Guest post by patent specialist Dale Halling
David Kline, author of Rembrandts in the Attic, has added the following insights from history on the idea that patents are monopolies.
The condemnation of monopolies ought not to extend to patents, by which the originator of a new process is permitted to enjoy, for a limited period, the exclusive privilege of using his own improvement. This is not making the commodity dearer for his benefit, but merely postponing a part of the increased cheapness (or excellence) which the public owe to the inventor, in order to compensate and reward him for his service.
- John Stuart Mill, Principles of Political Economy, 1848
The dawn of the right of inventors has been actually [contemporaneous] with the destruction of monopolies odious to the common justice of men; and the common sense of mankind has marked a distinction between such monopolies and the exclusive rights conceded to inventors. Their rights, under patents, are called ‘monopolies’ only from the poverty of language, which has failed to express in words a distinction which no less clearly exists.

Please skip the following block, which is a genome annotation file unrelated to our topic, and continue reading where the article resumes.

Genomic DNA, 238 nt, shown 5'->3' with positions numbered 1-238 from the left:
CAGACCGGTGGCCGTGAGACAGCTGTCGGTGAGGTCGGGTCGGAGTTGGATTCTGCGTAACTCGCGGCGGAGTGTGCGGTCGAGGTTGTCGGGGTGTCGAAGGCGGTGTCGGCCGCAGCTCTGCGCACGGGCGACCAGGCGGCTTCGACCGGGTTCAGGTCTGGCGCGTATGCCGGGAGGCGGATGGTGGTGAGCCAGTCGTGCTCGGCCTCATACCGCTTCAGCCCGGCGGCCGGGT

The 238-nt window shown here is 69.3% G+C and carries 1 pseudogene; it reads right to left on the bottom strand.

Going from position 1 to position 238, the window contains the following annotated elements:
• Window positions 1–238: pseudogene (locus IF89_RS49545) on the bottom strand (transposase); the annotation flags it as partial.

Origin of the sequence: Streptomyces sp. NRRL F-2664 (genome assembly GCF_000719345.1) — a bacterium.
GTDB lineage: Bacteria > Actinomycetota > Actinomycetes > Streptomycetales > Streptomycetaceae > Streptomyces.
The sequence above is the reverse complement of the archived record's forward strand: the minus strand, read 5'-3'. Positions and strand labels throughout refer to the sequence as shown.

- Louis Wolowski, Chair of Industrial Economics, Conservatoire des Arts et Métiers, 1864
How can the exclusive right of an invention be compared with a monopoly in trade? How can the exclusive privilege to sell salt in Elizabeth’s time, which added not one bushel to the production, but which enriched the monopolist and robbed the community, and the exclusive right of Whitney to his cotton gin, which has added hundreds of millions to the products and exports of the country, be both branded, with equal justice, with the odious name of monopoly?
- George H. Knight, 1891 :
A patent is a property right, it is not a monopoly. For more information see my post The Myth That Patents are Monopoly.
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Dale Halling is an American patent attorney and entrepreneur, and the author of the book The Decline and Fall of the American Entrepreneur: How Little Known Laws are Killing Innovation.
Read his regular thoughts at his State of Innovation blog.